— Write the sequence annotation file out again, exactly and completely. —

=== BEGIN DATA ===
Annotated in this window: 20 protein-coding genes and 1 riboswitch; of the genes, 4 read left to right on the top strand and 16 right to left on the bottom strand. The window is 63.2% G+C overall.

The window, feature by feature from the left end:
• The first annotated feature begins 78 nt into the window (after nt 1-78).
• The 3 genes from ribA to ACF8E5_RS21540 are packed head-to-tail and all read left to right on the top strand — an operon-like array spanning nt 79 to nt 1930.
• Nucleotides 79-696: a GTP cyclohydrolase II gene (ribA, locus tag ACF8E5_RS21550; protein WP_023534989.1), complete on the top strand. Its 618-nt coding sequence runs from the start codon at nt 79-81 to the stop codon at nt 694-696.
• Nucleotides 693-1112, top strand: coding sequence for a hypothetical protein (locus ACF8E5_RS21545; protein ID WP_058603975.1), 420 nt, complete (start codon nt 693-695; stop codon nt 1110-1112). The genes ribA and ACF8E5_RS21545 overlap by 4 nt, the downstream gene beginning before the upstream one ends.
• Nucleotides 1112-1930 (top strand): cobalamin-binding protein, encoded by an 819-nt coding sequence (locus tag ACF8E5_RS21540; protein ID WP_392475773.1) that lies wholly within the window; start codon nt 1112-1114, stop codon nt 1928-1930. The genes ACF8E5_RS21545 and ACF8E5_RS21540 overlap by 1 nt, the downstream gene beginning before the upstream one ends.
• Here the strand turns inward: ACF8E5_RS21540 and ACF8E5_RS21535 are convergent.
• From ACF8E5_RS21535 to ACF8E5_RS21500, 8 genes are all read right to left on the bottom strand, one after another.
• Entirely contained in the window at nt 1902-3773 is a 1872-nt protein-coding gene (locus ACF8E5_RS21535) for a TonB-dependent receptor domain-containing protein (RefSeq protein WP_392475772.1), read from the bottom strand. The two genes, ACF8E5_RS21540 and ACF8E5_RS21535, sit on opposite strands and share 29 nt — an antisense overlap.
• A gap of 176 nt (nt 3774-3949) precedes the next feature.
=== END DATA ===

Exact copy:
Annotated in this window: 20 protein-coding genes and 1 riboswitch; of the genes, 4 read left to right on the top strand and 16 right to left on the bottom strand. The window is 63.2% G+C overall.

The window, feature by feature from the left end:
• The first annotated feature begins 78 nt into the window (after nt 1-78).
• The 3 genes from ribA to ACF8E5_RS21540 are packed head-to-tail and all read left to right on the top strand — an operon-like array spanning nt 79 to nt 1930.
• Nucleotides 79-696: a GTP cyclohydrolase II gene (ribA, locus tag ACF8E5_RS21550; protein WP_023534989.1), complete on the top strand. Its 618-nt coding sequence runs from the start codon at nt 79-81 to the stop codon at nt 694-696.
• Nucleotides 693-1112, top strand: coding sequence for a hypothetical protein (locus ACF8E5_RS21545; protein ID WP_058603975.1), 420 nt, complete (start codon nt 693-695; stop codon nt 1110-1112). The genes ribA and ACF8E5_RS21545 overlap by 4 nt, the downstream gene beginning before the upstream one ends.
• Nucleotides 1112-1930 (top strand): cobalamin-binding protein, encoded by an 819-nt coding sequence (locus tag ACF8E5_RS21540; protein ID WP_392475773.1) that lies wholly within the window; start codon nt 1112-1114, stop codon nt 1928-1930. The genes ACF8E5_RS21545 and ACF8E5_RS21540 overlap by 1 nt, the downstream gene beginning before the upstream one ends.
• Here the strand turns inward: ACF8E5_RS21540 and ACF8E5_RS21535 are convergent.
• From ACF8E5_RS21535 to ACF8E5_RS21500, 8 genes are all read right to left on the bottom strand, one after another.
• Entirely contained in the window at nt 1902-3773 is a 1872-nt protein-coding gene (locus ACF8E5_RS21535) for a TonB-dependent receptor domain-containing protein (RefSeq protein WP_392475772.1), read from the bottom strand. The two genes, ACF8E5_RS21540 and ACF8E5_RS21535, sit on opposite strands and share 29 nt — an antisense overlap.
• A gap of 176 nt (nt 3774-3949) precedes the next feature.